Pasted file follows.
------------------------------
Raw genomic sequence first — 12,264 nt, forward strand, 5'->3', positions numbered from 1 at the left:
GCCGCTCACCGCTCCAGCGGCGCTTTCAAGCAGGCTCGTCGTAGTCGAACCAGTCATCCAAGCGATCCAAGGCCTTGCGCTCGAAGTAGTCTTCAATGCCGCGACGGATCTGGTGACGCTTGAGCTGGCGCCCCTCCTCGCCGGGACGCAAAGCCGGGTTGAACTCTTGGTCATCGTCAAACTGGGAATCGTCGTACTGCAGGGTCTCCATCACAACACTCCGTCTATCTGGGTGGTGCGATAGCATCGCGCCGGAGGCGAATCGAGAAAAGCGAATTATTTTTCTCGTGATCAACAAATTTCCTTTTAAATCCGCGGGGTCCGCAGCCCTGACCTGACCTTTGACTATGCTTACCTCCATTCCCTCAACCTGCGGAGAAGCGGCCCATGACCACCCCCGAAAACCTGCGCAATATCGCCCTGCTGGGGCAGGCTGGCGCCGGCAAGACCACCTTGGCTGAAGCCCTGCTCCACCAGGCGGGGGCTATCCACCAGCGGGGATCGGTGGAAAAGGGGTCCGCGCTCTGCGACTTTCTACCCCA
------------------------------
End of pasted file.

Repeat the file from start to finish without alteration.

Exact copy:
Raw genomic sequence first — 12,264 nt, forward strand, 5'->3', positions numbered from 1 at the left:
GCCGCTCACCGCTCCAGCGGCGCTTTCAAGCAGGCTCGTCGTAGTCGAACCAGTCATCCAAGCGATCCAAGGCCTTGCGCTCGAAGTAGTCTTCAATGCCGCGACGGATCTGGTGACGCTTGAGCTGGCGCCCCTCCTCGCCGGGACGCAAAGCCGGGTTGAACTCTTGGTCATCGTCAAACTGGGAATCGTCGTACTGCAGGGTCTCCATCACAACACTCCGTCTATCTGGGTGGTGCGATAGCATCGCGCCGGAGGCGAATCGAGAAAAGCGAATTATTTTTCTCGTGATCAACAAATTTCCTTTTAAATCCGCGGGGTCCGCAGCCCTGACCTGACCTTTGACTATGCTTACCTCCATTCCCTCAACCTGCGGAGAAGCGGCCCATGACCACCCCCGAAAACCTGCGCAATATCGCCCTGCTGGGGCAGGCTGGCGCCGGCAAGACCACCTTGGCTGAAGCCCTGCTCCACCAGGCGGGGGCTATCCACCAGCGGGGATCGGTGGAAAAGGGGTCCGCGCTCTGCGACTTTCTACCCCA